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Truckers face ongoing rollover risk in windy Plains

Gusts of 50 to 75 mph likely in many areas

Truckers will face another day of high winds in the Plains and northern Rockies.

Blustery conditions were common Sunday and Monday in large portions of the Dakotas, Wyoming, Montana and Idaho, blowing over tractor-trailers in spots. Gusts of 50 to 75 mph will keep the risk of rollovers elevated in these areas Tuesday, and the National Weather Service has high-wind watches and warnings posted.


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Places in the impact zone include, but are not limited to, Bismarck, North Dakota; Pierre and Rapid City, South Dakota; Glasgow, Billings, Havre, Bozeman, Great Falls, Cut Bank, Butte and Missoula, Montana; Twin Falls, Idaho Falls and Pocatello, Idaho; as well as Laramie, Cheyenne and Casper, Wyoming.

Along the Rocky Mountain Front in Montana, wind gusts could exceed 90 or 100 mph over some mountain passes, like Logan, Rogers, Marias, MacDonald and Kings Hill.

Snow squalls could develop Tuesday morning in parts of Montana, then again during the afternoon. These are sudden bursts of intense snow accompanied by strong winds. Snow squalls can reduce visibility to zero in a matter of seconds and can last for 30 to 60 minutes.

There’s a large pressure difference between low pressure moving into the Plains and high pressure entering the Northwest. This is squeezing the air at a fast pace, creating the excessive winds, which should slacken Wednesday as the high pressure takes over.

Major lanes of concern

• Interstate 15 from Pocatello to Idaho Falls.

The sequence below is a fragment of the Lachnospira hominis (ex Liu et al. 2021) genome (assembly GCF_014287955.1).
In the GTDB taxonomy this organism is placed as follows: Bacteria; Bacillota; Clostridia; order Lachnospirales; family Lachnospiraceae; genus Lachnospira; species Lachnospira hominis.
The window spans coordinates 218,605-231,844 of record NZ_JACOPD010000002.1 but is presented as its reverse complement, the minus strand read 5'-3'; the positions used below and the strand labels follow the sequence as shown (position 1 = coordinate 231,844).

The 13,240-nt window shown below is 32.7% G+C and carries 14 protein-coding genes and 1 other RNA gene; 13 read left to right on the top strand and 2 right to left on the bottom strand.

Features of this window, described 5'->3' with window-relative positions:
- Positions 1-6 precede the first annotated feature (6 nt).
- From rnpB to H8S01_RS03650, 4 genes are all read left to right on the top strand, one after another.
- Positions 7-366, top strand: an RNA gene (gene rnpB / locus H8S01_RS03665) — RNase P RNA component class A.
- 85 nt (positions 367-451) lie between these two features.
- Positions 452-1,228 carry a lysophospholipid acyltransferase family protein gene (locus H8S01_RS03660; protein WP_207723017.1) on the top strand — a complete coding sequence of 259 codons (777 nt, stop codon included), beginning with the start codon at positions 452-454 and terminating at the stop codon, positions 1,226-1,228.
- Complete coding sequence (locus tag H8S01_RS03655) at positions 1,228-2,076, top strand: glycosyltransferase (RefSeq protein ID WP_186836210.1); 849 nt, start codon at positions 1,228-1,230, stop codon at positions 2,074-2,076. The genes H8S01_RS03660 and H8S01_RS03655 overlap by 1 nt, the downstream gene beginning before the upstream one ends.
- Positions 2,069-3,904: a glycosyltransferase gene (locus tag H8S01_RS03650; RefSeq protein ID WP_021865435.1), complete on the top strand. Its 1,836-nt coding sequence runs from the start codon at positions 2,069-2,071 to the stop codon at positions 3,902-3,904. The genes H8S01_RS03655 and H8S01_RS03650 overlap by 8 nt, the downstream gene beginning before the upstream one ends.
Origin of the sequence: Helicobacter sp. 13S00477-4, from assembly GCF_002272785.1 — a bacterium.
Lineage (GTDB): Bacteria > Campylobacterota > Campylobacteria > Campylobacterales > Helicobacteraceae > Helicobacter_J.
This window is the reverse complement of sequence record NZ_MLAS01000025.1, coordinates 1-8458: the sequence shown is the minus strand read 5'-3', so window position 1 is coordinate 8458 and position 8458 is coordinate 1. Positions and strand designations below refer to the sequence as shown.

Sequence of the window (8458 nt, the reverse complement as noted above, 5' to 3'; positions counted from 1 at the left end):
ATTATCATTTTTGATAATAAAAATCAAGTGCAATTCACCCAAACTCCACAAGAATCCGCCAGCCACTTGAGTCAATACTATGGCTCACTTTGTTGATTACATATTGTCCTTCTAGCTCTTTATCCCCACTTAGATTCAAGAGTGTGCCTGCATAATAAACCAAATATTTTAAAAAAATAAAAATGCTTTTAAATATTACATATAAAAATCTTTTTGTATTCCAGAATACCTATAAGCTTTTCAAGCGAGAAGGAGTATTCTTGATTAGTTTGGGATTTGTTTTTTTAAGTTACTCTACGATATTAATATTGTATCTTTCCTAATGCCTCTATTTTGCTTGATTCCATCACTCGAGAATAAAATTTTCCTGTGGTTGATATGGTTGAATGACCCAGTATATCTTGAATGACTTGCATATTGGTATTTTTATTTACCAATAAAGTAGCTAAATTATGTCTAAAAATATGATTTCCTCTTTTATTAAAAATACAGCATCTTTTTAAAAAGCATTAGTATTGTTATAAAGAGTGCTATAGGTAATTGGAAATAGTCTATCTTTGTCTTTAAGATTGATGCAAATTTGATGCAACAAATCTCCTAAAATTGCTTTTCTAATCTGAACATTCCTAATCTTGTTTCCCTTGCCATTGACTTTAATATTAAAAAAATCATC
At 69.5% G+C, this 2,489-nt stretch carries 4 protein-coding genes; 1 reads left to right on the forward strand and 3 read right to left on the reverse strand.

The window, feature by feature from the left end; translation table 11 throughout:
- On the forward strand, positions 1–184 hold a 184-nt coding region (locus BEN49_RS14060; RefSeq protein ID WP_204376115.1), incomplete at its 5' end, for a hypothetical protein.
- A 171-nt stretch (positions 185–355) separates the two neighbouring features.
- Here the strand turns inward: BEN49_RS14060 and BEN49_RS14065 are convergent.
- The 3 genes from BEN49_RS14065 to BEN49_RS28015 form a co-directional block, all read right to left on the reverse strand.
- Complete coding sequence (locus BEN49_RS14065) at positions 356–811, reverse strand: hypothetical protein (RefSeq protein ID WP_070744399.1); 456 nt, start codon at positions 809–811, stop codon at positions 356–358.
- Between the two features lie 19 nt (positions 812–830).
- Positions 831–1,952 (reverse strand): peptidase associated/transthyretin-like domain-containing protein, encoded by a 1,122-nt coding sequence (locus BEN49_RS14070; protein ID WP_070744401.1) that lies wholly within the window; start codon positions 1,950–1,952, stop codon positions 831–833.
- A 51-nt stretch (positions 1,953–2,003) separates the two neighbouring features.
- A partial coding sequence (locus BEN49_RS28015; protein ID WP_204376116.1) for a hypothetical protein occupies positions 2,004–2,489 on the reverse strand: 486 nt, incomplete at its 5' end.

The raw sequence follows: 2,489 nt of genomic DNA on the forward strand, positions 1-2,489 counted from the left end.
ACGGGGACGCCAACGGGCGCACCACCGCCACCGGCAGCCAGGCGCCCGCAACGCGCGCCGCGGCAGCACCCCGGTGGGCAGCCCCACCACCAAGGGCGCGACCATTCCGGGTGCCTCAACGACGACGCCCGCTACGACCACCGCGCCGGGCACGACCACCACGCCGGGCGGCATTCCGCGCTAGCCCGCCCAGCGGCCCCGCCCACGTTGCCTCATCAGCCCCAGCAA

• Interstate 25 from Cheyenne to Casper.
• Interstate 80 from Laramie to Rock Springs, Wyoming.
• Interstate 84 from Pocatello to Twin Falls. • Interstate 90 from Missoula to Pierre.
• Interstate 94 from Jamestown, North Dakota, to Billings.

Click here for more FreightWaves articles by Nick Austin.

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Nick Austin

Nick is a meteorologist with 20 years of forecasting and broadcasting experience. He was nominated for a Midsouth Emmy for his coverage during a 2008 western Tennessee tornado outbreak. He received his Bachelor of Science in Meteorology from Florida State University, as well as a Bachelor of Science in Management from the Georgia Tech. Nick is a member of the American Meteorological Society and National Weather Association. As a member of the weather team at WBBJ-TV in Jackson, Tennessee, Nick was nominated for a Mid-South Emmy for live coverage of a major tornado outbreak in February 2008. As part of the weather team at WRCB-TV in Chattanooga, Tennessee, Nick shared the Chattanooga Times-Free Press Best of the Best award for “Best Weather Team” eight consecutive years.